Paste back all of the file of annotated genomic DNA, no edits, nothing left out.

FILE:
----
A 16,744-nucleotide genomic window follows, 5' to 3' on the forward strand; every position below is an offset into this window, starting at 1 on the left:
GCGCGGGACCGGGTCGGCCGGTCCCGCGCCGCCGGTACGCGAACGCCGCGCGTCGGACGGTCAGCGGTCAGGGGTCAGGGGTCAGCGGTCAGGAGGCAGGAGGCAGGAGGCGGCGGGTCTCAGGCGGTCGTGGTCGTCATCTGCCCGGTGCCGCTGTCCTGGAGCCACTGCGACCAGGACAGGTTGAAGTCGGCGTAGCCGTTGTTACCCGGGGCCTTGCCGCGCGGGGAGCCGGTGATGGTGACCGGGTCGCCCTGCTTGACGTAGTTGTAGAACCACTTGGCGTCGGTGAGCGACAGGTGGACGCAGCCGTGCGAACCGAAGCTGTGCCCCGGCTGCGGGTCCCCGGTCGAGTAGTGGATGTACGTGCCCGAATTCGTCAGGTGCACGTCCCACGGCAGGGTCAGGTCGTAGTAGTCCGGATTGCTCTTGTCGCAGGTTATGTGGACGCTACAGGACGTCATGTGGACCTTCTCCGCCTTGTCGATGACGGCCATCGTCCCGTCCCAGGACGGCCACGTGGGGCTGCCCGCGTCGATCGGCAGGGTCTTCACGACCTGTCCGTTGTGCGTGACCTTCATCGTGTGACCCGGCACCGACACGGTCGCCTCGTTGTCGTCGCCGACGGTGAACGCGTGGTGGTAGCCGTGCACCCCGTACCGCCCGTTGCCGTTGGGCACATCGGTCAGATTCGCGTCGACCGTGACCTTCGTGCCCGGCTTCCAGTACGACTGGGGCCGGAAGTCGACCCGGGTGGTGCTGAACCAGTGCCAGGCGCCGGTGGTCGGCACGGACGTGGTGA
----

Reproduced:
A 16,744-nucleotide genomic window follows, 5' to 3' on the forward strand; every position below is an offset into this window, starting at 1 on the left:
GCGCGGGACCGGGTCGGCCGGTCCCGCGCCGCCGGTACGCGAACGCCGCGCGTCGGACGGTCAGCGGTCAGGGGTCAGGGGTCAGCGGTCAGGAGGCAGGAGGCAGGAGGCGGCGGGTCTCAGGCGGTCGTGGTCGTCATCTGCCCGGTGCCGCTGTCCTGGAGCCACTGCGACCAGGACAGGTTGAAGTCGGCGTAGCCGTTGTTACCCGGGGCCTTGCCGCGCGGGGAGCCGGTGATGGTGACCGGGTCGCCCTGCTTGACGTAGTTGTAGAACCACTTGGCGTCGGTGAGCGACAGGTGGACGCAGCCGTGCGAACCGAAGCTGTGCCCCGGCTGCGGGTCCCCGGTCGAGTAGTGGATGTACGTGCCCGAATTCGTCAGGTGCACGTCCCACGGCAGGGTCAGGTCGTAGTAGTCCGGATTGCTCTTGTCGCAGGTTATGTGGACGCTACAGGACGTCATGTGGACCTTCTCCGCCTTGTCGATGACGGCCATCGTCCCGTCCCAGGACGGCCACGTGGGGCTGCCCGCGTCGATCGGCAGGGTCTTCACGACCTGTCCGTTGTGCGTGACCTTCATCGTGTGACCCGGCACCGACACGGTCGCCTCGTTGTCGTCGCCGACGGTGAACGCGTGGTGGTAGCCGTGCACCCCGTACCGCCCGTTGCCGTTGGGCACATCGGTCAGATTCGCGTCGACCGTGACCTTCGTGCCCGGCTTCCAGTACGACTGGGGCCGGAAGTCGACCCGGGTGGTGCTGAACCAGTGCCAGGCGCCGGTGGTCGGCACGGACGTGGTGA